"Hasten, hasten, best of horses! Oh, run, my comrade, run as no horses ever did erenow, for surely all men are pursued with us. Haste thee, my darling, for we ride against striding Time, we ride against marching Chaos. Ah, God be with thee, God strengthen thee to run!"
'Three Hearts And Three Lions' is another charming and hugely influential Poul Anderson fantasy. While it lacks the strum und drang atavistic intensity of 'The Broken Sword', much of that book's invention and storytelling deftness is on display here. Whereas 'The Broken Sword' is fully emerged in its brutal Fantasy world of vengeful doomed Vikings and manipulative gods and elves, in 'Three Hearts And Three Lions' Anderson uses a modern day viewpoint character who is swept into a magical realm, who acts as a viewpoint character for the audience. Holger Carlsen is an affable everyman who finds himself transported into a different world where it seems like he is destined to play a key role. As such he's the ancestor of all the subsequent modern day viewpoint characters thrust into fantastical situations they don't understand, from Michael Moorcock's Erekose to Stephen Donaldson's Thomas Covenant, and 'Three Hearts And Three Lions' has provided a blueprint for subsequent variations and deconstructions of the chosen one story.
Holger Carlsen is a Danish engineer who, during World War II, is hit by a shell and wakes up naked in a forest, in a world where it turns out that magic is very much real, elves, trolls and giants exist alongside the legends of our world, and the history of our world is just myths and legends. Carlsen finds that he is the knight of Three Hearts and Three Lions, a figure that appears to be of great importance in this world. Duke Alfric and Morgan le Fay, the leaders of the Faeries, are incredibly keen to have him either killed and out of the way, whilst a Saracen is looking for him. With the help of Hugi the dwarf and Alianora the swan-may, Carlsen goes in search of the sword Cortana, which is tied with his destiny as the knight of Three Hearts and Three Lions, and may have the power to send him home.
Anderson uses Carlsen as a viewpoint character, through which the audience gets to vicariously experience the wonder and confusion of being plunged into a strange and fantastical world. However, while characters such as these can make an easy entry point for the reader into what might otherwise be a strange and disorientating world, they also run the risk of being so much of a blank slate that they come off as bland, or worse, as a wet blanket, oblivious to the wonders around them as they try desperately to get back home to rural Kansas. Anderson avoids this quite elegantly and inventively. Carlsen's stolid engineer's mind allows him to succeed as a knight by coming up with very modern and practical solutions to the fantastical challenges that face him. So he defeats a dragon not by expertise with a sword, but by using cold water to make it overheat like a boiler, and he works out that the curse of the troll's gold is caused by the radiation released when the carbon in the troll turns to silicon when it turns to stone in the sun.
This rationalism extends to Calrsen's ontological understanding of the fantasy world he finds himself in. Calrsen theorises that, as quantum theory allows for an infinite number of alternate universes, it's possible that a universe exists in which all the myths and legends of our world are fact, and magic exists as a physical force, and that he has somehow been transferred across the boundaries between alternate realities. Michael Moorcock would later develop this idea as the basis for the multiverse, the ever shifting alternate realities through which the Eternal Champion wanders. It's interesting that a writer like Anderson who is so adept at writing wonderful fantasy stories should be so concerned with rationalising them, perhaps coming from his need as a writer of hard SF to make sure the worlds in his writing follow the laws of physics, and have vaguely plausible excuses for when they don't. Rather than making his fantasy world less magical, the fact that the non-magical aspects of the world are so realistically rendered makes the fantastical aspects of the world more believable.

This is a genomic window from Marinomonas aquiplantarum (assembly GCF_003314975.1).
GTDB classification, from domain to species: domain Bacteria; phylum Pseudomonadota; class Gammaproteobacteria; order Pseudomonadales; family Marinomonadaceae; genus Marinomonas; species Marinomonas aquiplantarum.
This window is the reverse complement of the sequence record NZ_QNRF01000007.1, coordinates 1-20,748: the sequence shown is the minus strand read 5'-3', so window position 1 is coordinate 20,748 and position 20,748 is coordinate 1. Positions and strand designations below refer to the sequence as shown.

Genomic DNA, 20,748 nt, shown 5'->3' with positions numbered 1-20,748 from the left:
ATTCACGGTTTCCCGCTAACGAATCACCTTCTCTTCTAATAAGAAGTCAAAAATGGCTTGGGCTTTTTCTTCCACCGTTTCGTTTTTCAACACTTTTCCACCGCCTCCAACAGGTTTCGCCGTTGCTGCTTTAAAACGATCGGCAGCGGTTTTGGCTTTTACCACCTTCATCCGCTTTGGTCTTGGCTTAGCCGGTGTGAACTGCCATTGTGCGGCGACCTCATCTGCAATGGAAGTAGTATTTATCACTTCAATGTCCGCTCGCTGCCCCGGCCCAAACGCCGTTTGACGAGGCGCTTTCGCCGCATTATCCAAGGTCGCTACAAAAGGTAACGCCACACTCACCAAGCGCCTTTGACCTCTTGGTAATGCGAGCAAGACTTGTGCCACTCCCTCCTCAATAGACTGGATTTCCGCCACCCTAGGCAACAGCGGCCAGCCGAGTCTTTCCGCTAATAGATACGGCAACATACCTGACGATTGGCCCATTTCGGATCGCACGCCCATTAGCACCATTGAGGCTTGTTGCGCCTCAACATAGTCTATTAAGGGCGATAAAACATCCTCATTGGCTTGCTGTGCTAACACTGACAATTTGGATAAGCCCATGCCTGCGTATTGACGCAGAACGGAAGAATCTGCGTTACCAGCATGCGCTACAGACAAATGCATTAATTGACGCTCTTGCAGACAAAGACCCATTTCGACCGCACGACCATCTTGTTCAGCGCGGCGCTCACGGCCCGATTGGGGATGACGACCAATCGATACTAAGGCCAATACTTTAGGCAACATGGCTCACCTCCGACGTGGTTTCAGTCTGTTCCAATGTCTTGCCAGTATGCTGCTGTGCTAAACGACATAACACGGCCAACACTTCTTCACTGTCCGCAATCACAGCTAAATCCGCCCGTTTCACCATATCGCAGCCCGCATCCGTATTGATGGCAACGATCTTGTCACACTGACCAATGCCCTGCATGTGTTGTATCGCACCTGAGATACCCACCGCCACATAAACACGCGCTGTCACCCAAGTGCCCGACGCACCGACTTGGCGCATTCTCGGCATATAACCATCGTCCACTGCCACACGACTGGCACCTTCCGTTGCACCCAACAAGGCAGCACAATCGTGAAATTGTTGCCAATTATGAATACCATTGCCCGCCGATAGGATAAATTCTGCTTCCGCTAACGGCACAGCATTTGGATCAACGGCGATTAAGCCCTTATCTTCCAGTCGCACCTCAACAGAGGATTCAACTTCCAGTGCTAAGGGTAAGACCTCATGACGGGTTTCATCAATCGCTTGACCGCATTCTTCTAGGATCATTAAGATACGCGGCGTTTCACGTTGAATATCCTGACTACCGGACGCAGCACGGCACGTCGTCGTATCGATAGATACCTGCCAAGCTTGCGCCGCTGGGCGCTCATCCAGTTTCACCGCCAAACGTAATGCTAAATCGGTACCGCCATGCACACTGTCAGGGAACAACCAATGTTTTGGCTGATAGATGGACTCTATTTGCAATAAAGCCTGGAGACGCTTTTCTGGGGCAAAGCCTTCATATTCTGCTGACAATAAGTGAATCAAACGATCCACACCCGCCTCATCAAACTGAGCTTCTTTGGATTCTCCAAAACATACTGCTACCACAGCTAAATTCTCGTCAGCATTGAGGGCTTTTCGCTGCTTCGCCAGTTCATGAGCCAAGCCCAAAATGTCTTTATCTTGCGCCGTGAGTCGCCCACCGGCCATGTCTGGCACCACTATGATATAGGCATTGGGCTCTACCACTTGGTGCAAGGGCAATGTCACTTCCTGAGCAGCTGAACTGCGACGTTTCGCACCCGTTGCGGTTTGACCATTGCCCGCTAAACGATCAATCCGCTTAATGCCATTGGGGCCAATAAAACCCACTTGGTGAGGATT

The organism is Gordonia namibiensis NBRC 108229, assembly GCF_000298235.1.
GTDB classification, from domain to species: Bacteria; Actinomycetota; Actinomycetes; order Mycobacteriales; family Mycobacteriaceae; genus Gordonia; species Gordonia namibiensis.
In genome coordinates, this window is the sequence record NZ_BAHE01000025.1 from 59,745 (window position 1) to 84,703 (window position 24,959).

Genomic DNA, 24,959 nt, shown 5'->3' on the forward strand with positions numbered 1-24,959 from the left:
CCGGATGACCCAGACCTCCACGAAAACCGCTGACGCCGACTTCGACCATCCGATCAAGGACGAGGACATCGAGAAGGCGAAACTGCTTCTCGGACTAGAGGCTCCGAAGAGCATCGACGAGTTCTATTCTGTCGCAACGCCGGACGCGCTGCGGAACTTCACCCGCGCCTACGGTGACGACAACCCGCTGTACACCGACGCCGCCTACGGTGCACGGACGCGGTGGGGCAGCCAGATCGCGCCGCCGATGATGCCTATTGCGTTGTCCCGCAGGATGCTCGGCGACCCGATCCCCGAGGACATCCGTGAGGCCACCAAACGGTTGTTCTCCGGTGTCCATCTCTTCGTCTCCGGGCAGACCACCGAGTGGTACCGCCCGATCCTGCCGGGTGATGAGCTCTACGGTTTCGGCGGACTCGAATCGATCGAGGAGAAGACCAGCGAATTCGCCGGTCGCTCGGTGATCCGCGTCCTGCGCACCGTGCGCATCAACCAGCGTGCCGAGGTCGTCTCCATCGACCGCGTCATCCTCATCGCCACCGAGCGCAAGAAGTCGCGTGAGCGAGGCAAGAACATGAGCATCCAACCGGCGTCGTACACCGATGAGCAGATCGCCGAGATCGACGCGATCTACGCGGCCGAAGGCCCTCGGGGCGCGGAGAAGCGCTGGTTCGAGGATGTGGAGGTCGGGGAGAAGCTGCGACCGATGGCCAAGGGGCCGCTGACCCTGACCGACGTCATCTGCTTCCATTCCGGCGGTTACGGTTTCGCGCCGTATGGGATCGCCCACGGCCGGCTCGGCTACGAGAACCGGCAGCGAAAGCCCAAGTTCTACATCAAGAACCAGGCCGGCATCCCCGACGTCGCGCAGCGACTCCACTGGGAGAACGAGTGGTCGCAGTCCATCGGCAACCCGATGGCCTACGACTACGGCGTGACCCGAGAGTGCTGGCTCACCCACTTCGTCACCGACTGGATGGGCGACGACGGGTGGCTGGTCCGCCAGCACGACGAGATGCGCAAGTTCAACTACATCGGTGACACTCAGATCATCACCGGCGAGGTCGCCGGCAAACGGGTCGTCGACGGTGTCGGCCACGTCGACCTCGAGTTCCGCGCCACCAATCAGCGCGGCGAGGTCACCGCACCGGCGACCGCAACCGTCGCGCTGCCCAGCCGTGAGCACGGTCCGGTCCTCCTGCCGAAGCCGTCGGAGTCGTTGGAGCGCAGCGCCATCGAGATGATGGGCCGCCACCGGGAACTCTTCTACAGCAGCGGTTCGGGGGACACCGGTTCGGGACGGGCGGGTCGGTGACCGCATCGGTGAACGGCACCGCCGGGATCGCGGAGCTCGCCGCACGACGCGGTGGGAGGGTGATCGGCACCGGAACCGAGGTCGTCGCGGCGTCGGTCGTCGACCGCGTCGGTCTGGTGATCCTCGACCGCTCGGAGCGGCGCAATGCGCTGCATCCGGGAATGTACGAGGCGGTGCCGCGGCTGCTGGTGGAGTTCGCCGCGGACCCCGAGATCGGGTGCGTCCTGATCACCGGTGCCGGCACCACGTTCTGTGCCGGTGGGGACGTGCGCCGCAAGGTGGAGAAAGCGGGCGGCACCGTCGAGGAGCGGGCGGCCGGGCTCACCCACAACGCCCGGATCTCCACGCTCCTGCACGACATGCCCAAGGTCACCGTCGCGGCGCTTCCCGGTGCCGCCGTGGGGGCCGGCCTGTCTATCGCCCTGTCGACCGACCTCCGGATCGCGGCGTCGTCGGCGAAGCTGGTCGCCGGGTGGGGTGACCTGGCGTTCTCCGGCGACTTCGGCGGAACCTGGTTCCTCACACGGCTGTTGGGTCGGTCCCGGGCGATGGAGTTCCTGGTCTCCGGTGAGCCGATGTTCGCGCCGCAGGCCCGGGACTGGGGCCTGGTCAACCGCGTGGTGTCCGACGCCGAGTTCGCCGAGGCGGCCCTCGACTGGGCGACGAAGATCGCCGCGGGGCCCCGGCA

'Three Hearts And Three Lions' also presents another idea that would provide a cornerstone for Moorcock's Eternal Champion series, namely that of the eternal struggle between the forces of Law and Chaos. In Anderson's book, Law, as represented by humanity and Christendom, is under threat by the forces of Chaos, as represented by the forces of Faerie, which is mirrored by the conflict between the Allies and the Nazis in our universe. While the idea has the seeds of its origin here, Moorcock would go on to develop the idea of the balance between Law and Chaos more fully in his work. In 'Three Hearts And Three Lions', Law is basically the equivalent of good, whilst Chaos is evil. In Moorcock's work, neither Law or Chaos is good or evil in and of itself; they are two natural forces that need to be in equilibrium, and evil arises when there is an imbalance in either direction. This allows Moorcock to fully explore the nuances only hinted at in Anderson's work.
Moorcock would later echo Carlsen's fate with that of Erekose. Carlsen discovers his identity as the knight of Three Hearts and Three Lions is that of Holger Danske, a knight of Arthur's round table who returns during times of chaos to save the world. Having saved humanity from the encroaching forces of Faerie, he is whisked back to our world where he helps to defeat the Nazis. But this means he is separated from his love, Alianora, as Erekose is from his love Erminzhad, and he is destined to search for a way to travel across alternate universes to find her again.